The Blues Con­tin­uum

New England Review - - Music -

Ferd “Jelly Roll” Mor­ton, the first pi­anist from New Or­leans to build a na­tional rep­u­ta­tion play­ing blues-ori­ented mu­sic, died around the time Booker was born. Booker liked to note this fact in or­der to claim Mor­ton as a spir­i­tual fore­bear. Per­haps when Mor­ton’s soul de­parted the earth, Booker sug­gested, it flit­ted through his nurs­ery.

Like Booker, Mor­ton held his own tal­ent in rather high re­gard. Gen­er­a­tions be­fore Booker was declar­ing him­self the “Pi­ano Prince of New Or­leans,” Mor­ton’s pro­fi­ciency at pool and dice, diamond-stud­ded tooth, and easy way with women—com­bined with a well-pub­li­cized at­tempt late in life to claim his place in mu­sic history—con­trib­uted to the prob­a­bly un­fair char­ac­ter­i­za­tion of Mor­ton as a hus­tler and a bluff. “Jelly’s own con­sid­er­able [mu­si­cal] ac­com­plish­ments in them­selves pro­vide rea­son­able sub­stan­ti­a­tion” for his boasts, writes the com­poser Gun­ther Schuller, and the tall tales speak to an in­her­ent ten­sion in the blues

2 Sev­eral sides were sup­pos­edly recorded for At­lantic in the 1960s but never re­leased.

and prepa­ra­tion, in­di­vid­u­al­ity and col­lab­o­ra­tion), dis­sem­i­nated both di­rectly among mu­si­cians and, in­creas­ingly, via record­ings, tele­vi­sion, ra­dio, and a sprawl­ing net­work of com­mon per­for­mance venues. Most of this mu­sic was tar­geted ex­clu­sively to black au­di­ences, un­til the rise of rock and roll es­tab­lished a het­ero­ge­neous na­tional mar­ket. Booker, then a teenager, was iden­ti­fied by the in­dus­try as a promis­ing main­stream tal­ent and recorded sev­eral times by dif­fer­ent la­bels. The break­through never came, though Booker even­tu­ally scored a mod­est hit with “Gonzo” (1960), a groovy in­stru­men­tal num­ber for or­gan that made the R&B top ten. It was only later as an adult, when Booker re­turned to early rock and roll—the scene of his youth­ful fail­ure—that he carved out a place in the con­tin­uum as a self-ac­com­pa­nied singer. To do so, he pur­sued a course sim­i­lar to that of Mor­ton, who ar­gued that solo pi­ano play­ing must em­u­late the sound of a band.

Record­ings of Mor­ton per­form­ing as a solo pi­anist and as the leader of an ensem­ble show strik­ing sim­i­lar­i­ties: a melody played on the pi­ano in oc­taves mim­ics the rise and fall of a clar­inet in one of Mor­ton’s en­sem­bles; an ex­change of chords in the left and right hands evokes the strum of a banjo; slam­ming the keys sub­sti­tutes for a cym­bal crash. Like Mor­ton, Booker de­ploys the pi­ano’s nat­u­ral vo­cab­u­lary to re­pro­duce the sound of a con­tem­po­rary band, com­bin­ing con­ven­tions es­tab­lished by Mor­ton and other blues pi­anists (walk­ing and stride bass lines; rolling arpeg­gios; sus­tained tremo­los; block and open-voiced chords; triplet “boo­gie” fig­ures in the melody and bass), many of them fall­ing out of taste by the 1960s and ’70s, with the more fash­ion­able tech­niques (sus­tained vamps and repet­i­tive bass lines) prized by a mech­a­nized cul­ture (the tele­vi­sion set as much as the night club or church stall). This hand­made, pe­riod-con­scious style en­com­passed ev­ery­thing from Chopin and disco to Satur­day morn­ing car­toons and the Sun­day morn­ing ser­vice, stand­ing at once in thrall to and at odds with the tech­nol­ogy-driven stan­dard­iza­tion of pop­u­lar mu­sic.

Booker em­ployed what pi­anist Ge­orge Win­ston calls a “three-handed tech­nique,” in which the left hand plays both the bass line and skele­tal rhythm chords while the right hand adds a melody and, dur­ing rests in the melody, fills out the rhythm chords, of­ten sound­ing like two pi­anists play­ing at once. The tech­nique re­quires each fin­ger to place a dif­fer­ent em­pha­sis on ev­ery note, with the em­pha­sis chang­ing at a given mo­ment, some­times coun­ter­in­tu­itively, to dis­tin­guish the in­de­pen­dent move­ment of each voice. Aided by im­mense hands that easily spanned in­ter­vals as wide as a tenth, Booker evoked a four- or five-piece ensem­ble, with well-de­fined bass lines, drum and rhythm guitar– like ac­com­pa­ni­ment pro­duced through his com­bi­na­tion of left and right hand play­ing, an or­ches­tral sense of har­mony—in par­tic­u­lar, an ac­tive use of har­monic move­ment that con­trib­uted greatly to over­all rhyth­mic drive—as well as dis­tinct melodic lines, com­prised not only of a given song’s tune, but of im­pro­vised melodic riffs that ac­com­pa­nied the tune, filled in breaks, and cul­mi­nated in daz­zling, cho­rus-length “so­los.”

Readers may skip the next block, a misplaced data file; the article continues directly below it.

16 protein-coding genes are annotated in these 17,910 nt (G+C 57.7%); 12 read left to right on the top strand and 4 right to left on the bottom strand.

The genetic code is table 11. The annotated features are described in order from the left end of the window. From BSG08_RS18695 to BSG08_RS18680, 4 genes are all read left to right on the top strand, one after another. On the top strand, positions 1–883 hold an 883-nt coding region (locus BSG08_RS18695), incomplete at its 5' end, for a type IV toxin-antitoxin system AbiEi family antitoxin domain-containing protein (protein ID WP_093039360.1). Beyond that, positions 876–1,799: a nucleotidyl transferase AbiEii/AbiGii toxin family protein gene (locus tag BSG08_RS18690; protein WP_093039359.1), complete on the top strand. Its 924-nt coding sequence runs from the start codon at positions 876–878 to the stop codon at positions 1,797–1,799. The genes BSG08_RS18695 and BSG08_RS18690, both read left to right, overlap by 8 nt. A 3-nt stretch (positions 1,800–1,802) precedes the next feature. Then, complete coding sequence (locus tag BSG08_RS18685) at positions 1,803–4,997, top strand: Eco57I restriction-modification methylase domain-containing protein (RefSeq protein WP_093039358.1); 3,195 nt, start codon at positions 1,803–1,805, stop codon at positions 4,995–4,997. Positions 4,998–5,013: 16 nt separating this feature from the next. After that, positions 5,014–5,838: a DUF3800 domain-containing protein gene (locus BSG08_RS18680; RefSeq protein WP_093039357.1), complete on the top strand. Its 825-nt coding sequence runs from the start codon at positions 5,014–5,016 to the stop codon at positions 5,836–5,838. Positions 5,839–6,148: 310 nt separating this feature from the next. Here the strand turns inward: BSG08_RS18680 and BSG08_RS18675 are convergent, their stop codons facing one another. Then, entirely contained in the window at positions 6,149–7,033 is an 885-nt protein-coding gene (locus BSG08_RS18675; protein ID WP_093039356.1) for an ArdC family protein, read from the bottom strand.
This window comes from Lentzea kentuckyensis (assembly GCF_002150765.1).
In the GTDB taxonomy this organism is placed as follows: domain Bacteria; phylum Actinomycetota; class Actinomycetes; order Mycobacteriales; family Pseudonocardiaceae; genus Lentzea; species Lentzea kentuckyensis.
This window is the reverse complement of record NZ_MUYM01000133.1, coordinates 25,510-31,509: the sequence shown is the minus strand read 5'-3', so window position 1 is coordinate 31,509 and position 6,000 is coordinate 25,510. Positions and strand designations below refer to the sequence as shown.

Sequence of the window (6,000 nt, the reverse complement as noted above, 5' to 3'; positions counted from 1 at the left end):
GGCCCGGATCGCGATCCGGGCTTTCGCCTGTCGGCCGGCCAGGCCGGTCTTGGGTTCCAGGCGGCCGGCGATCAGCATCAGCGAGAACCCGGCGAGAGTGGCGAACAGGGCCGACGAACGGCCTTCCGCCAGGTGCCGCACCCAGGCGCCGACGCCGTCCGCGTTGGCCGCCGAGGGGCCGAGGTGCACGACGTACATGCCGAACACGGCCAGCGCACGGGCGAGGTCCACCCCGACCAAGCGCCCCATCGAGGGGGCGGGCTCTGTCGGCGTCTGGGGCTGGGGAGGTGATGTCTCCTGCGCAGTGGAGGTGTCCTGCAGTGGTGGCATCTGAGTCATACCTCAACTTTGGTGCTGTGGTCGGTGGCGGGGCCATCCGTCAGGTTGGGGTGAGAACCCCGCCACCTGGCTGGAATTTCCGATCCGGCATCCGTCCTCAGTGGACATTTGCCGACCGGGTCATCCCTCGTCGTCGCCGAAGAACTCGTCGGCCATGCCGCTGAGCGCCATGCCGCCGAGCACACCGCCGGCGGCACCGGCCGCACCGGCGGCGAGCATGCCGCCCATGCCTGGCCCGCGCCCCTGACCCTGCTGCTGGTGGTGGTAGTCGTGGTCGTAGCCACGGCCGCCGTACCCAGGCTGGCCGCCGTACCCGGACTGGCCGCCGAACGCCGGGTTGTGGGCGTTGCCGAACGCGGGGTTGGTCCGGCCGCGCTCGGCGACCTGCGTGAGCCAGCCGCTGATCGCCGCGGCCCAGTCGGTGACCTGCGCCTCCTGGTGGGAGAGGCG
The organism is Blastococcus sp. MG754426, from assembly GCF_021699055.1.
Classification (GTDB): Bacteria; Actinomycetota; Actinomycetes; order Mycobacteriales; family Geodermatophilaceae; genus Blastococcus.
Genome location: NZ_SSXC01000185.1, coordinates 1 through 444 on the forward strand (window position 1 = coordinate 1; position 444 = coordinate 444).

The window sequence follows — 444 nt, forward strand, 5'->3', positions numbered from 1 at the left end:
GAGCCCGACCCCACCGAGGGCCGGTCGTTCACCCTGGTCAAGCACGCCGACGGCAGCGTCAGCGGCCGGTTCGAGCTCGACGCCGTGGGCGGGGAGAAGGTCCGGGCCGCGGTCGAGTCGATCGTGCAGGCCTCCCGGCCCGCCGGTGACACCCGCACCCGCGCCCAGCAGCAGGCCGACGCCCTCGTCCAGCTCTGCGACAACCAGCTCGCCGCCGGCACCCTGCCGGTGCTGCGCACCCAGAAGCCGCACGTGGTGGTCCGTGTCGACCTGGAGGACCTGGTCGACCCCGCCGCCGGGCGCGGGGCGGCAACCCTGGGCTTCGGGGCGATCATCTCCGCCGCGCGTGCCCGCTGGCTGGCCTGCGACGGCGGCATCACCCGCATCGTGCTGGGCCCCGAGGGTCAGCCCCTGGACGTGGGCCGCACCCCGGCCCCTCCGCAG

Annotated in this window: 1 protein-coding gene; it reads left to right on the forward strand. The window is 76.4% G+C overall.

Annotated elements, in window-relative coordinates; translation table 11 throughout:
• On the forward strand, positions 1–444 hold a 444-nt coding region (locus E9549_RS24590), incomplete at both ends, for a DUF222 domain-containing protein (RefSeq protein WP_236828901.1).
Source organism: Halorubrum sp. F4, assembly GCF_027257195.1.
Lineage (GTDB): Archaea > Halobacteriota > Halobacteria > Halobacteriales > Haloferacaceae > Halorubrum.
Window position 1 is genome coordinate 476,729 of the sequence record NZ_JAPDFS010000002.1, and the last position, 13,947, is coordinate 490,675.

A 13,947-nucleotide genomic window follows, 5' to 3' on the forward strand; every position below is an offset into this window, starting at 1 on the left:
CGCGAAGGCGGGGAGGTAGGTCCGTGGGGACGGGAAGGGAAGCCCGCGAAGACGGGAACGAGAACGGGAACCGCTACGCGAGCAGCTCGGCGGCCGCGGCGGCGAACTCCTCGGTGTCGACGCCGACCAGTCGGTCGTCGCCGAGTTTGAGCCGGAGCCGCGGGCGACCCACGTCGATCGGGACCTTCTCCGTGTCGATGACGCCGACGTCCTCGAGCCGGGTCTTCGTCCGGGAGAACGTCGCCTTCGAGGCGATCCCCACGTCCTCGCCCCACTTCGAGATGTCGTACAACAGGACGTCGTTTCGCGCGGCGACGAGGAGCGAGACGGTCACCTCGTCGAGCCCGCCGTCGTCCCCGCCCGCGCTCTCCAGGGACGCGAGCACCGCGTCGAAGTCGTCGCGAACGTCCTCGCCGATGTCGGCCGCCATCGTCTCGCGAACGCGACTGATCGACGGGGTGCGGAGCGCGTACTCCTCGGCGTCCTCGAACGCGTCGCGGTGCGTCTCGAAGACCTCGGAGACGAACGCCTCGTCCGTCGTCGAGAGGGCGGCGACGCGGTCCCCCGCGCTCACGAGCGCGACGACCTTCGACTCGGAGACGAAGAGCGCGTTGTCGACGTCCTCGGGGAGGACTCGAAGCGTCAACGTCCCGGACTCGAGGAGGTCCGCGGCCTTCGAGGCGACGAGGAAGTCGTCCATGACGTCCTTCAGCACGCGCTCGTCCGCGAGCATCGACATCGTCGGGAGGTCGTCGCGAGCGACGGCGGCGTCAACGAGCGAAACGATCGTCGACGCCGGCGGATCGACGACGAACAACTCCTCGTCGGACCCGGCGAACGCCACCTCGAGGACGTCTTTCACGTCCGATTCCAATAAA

har­monic res­o­lu­tion. Yet this yearn­ing is a prod­uct of Booker’s trick­ery: the fi­nal ca­dence and its res­o­lu­tion have al­ready ar­rived, many times over. Booker points this out by abruptly end­ing the song and pound­ing the last chord eleven times.

The “end­less­ness” of riff­ing, and the cir­cu­lar har­monies that un­der­lie it, are in­te­gral to blues mu­sic’s adapt­abil­ity. Its orig­i­nal pur­pose was to pro­vide a propul­sive beat for danc­ing and to re­spond on de­mand to the dancers’ needs. The re­peat­ing fig­ures and pro­gres­sions of boo­gie-woo­gie could fill as much or as lit­tle time as was avail­able to a no­madic work­ing class whose so­cial hours were lim­ited and con­tin­gent on highly er­ratic, of­ten pre­car­i­ous cir­cum­stances: the itin­er­ant, seg­re­gated log­ging camp; the makeshift honky-tonk; the speakeasy, rent party, or fish fry (not to men­tion their spir­i­tual corol­lary, the un­pre­dictable de­scent of the Holy Spirit). The pi­anist had to be ready to go or quit at a mo­ment’s no­tice, and had to pro­vide all the mu­sic with­out the lux­ury of ac­com­pa­ni­ment.

Booker was the prod­uct of a later era, when the blues, now a proven money­maker, was, like other pop­u­lar mu­sic, con­structed with record­ing and au­dio tech­nol­ogy, mak­ing the pi­ano less cen­tral to its per­for­mance. Most rock and roll pi­anists were role play­ers, and even stars like Lit­tle Richard re­lied heav­ily on the ac­com­pa­ni­ment of a tal­ented band and the cre­ative in­put of lyri­cists, pro­duc­ers, and stu­dio engi­neers. The per­former, once cen­tral to any mu­si­cal pre­sen­ta­tion, had be­come merely the most vis­i­ble of many in­ter­re­lated com­po­nents sep­a­rated by time, space, and func­tion—a new and ab­stract kind of mu­sic ensem­ble. Whether Booker chose or was forced to as­sume the com­pre­hen­sive, in­creas­ingly old-fash­ioned re­spon­si­bil­i­ties of the un­ac­com­pa­nied, “live” soloist is wor­thy of con­jec­ture. Ei­ther way, his mu­sic, which is of­ten praised for its mad­cap un­pre­dictabil­ity, was firmly grounded in the same lu­cid con­cept of multi-voiced pre­ar­range­ment es­tab­lished years ear­lier by Mor­ton and his peers. Booker’s strong­est num­bers are em­i­nently log­i­cal con­struc­tions, each with a con­tin­u­ous, spi­ral­ing sense of for­ward mo­men­tum that sounds ope­nended, even dis­ori­ent­ing, but which is in fact quite fo­cused, al­ways di­rect­ing lis­ten­ers back pre­cisely to where they be­gan.